Further, as a magnetic disk medium 2, a hard magnetic disk medium 34 was fabricated in accordance with the basic arrangement shown in FIG. 5. More specifically, CoPtCr was sputtered on a 1.8" glass substrate serving as a hard magnetic disk substrate 30 to form a 20-nm thin magnetic film 31. 10%-hydrogen-added carbon was sputtered on the thin magnetic film 31 to form a 5-nm protective film 32. The surface of the protective film 32 was dipped in perfluoropolyether serving as a lubricant 33 and covered with the 2-nm perfluoropolyether film.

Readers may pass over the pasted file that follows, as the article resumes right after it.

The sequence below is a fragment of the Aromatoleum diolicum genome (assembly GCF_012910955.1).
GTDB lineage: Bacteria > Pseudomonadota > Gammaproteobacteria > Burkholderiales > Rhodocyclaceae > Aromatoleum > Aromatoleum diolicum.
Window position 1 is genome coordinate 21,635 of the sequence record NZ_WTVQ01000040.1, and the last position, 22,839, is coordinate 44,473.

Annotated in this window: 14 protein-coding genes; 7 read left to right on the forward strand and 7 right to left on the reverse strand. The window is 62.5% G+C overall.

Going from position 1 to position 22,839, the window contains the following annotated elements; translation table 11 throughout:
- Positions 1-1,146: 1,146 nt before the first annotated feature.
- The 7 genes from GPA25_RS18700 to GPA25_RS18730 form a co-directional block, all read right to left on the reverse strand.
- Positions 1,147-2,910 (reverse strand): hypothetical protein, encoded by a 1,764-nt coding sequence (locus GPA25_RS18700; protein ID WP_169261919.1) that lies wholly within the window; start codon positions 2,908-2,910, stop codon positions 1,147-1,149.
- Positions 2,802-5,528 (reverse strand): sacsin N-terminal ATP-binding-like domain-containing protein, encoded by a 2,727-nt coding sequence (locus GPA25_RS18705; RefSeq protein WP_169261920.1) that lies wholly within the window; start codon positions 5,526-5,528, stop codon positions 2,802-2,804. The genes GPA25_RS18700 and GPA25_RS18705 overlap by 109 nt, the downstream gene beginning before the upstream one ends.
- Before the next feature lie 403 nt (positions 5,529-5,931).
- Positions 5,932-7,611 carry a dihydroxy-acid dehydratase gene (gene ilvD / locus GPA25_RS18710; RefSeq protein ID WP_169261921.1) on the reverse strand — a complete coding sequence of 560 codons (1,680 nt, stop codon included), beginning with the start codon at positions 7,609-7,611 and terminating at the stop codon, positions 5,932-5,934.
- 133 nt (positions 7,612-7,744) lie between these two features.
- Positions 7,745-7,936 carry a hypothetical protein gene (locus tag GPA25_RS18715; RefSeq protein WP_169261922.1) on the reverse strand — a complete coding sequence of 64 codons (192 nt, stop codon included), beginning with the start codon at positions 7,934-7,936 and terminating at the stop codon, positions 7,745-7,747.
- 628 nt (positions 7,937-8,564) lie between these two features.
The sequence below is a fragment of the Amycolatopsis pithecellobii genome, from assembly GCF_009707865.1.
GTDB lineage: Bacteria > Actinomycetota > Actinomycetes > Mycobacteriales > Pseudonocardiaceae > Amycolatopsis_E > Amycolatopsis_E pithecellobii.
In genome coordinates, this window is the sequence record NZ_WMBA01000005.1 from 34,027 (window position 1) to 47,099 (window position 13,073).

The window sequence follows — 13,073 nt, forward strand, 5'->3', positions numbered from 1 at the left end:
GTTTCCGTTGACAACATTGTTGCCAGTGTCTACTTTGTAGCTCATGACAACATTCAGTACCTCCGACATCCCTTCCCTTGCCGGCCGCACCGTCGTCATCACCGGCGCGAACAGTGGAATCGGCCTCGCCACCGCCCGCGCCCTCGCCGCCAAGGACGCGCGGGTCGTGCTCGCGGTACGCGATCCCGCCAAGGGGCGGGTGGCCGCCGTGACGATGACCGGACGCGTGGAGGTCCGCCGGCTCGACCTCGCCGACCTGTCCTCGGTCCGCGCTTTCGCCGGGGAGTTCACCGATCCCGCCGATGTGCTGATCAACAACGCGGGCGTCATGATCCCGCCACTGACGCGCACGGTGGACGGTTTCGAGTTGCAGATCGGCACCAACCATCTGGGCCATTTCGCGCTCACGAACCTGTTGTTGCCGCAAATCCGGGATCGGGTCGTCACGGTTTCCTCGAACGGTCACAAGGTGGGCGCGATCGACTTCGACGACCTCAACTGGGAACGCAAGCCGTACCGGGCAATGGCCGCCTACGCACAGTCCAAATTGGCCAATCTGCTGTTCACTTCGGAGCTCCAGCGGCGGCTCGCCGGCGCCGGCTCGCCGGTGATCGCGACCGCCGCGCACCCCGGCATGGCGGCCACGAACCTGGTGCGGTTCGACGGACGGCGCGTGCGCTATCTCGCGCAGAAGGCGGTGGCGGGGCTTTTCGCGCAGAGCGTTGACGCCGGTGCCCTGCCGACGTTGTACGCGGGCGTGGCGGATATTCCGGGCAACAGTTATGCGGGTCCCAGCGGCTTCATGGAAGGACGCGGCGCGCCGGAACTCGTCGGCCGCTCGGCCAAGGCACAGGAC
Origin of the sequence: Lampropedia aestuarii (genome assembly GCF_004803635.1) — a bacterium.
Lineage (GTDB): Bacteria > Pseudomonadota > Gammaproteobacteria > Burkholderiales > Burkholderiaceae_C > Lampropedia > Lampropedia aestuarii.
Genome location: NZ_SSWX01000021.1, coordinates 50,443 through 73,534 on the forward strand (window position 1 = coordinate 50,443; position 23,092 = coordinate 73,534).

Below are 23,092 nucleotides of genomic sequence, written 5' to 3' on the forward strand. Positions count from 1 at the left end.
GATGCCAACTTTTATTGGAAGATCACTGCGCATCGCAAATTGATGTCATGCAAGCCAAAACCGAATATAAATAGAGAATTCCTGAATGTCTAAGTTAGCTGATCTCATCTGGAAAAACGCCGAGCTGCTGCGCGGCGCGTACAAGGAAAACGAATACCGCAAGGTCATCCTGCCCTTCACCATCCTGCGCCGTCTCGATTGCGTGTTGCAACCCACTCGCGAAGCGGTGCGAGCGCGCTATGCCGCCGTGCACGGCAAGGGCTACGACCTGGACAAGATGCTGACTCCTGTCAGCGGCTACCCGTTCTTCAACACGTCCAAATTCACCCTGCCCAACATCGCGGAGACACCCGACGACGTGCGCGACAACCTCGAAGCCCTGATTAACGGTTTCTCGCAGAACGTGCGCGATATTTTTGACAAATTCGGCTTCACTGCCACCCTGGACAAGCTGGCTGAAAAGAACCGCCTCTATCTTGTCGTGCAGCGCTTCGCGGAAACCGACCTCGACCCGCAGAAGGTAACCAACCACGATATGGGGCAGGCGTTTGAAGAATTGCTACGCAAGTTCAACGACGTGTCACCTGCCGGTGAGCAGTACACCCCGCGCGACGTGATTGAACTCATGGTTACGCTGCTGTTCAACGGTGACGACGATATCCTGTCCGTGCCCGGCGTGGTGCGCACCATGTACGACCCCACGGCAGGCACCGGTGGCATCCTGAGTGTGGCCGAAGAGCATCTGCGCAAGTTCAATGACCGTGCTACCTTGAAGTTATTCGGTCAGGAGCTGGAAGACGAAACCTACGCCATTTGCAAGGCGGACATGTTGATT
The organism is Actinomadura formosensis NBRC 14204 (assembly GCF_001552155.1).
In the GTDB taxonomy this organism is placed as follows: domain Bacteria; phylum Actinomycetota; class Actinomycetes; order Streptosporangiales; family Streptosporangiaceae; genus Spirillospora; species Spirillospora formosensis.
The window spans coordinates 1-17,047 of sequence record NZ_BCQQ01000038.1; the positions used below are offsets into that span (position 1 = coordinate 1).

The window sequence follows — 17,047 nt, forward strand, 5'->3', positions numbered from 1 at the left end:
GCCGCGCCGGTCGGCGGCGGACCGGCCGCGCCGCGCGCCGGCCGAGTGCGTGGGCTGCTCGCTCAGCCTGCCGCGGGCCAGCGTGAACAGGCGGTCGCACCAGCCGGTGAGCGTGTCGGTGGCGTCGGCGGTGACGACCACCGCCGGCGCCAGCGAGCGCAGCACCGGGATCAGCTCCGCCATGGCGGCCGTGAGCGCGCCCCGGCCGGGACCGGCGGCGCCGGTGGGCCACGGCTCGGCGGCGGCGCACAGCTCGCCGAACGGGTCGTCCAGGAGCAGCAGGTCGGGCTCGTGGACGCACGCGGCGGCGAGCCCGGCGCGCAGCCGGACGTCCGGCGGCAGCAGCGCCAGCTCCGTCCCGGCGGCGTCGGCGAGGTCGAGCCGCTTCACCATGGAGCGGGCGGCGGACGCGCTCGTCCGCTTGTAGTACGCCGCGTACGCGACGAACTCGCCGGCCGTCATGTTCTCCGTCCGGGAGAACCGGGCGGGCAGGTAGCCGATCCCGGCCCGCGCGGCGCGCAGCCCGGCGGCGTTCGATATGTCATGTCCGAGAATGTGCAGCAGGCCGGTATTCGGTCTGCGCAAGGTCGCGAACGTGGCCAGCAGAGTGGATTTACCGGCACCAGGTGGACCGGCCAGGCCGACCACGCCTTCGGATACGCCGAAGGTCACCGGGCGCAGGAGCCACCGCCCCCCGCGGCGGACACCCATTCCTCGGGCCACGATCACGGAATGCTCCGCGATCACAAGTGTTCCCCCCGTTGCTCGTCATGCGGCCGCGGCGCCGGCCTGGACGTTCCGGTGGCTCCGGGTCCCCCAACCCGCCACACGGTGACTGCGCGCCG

As shown in FIG. 1, each contact magnetic head 3 was attached to a head arm 4, which was attached to an actuator 5, as a magnetic head driving means, attached to a base 7. The magnetic disk medium 2 was attached to the shaft of a motor 8 attached to the base 7. Assembly was performed with the contact magnetic head 3 being in contact with the magnetic disk medium 2 through the contact pads 13. Finally, a cover 6 having a filter 9 was mounted on the base 7 so as to allow ventilation of the outer air only through the filter 9, thereby fabricating a magnetic disk device 1.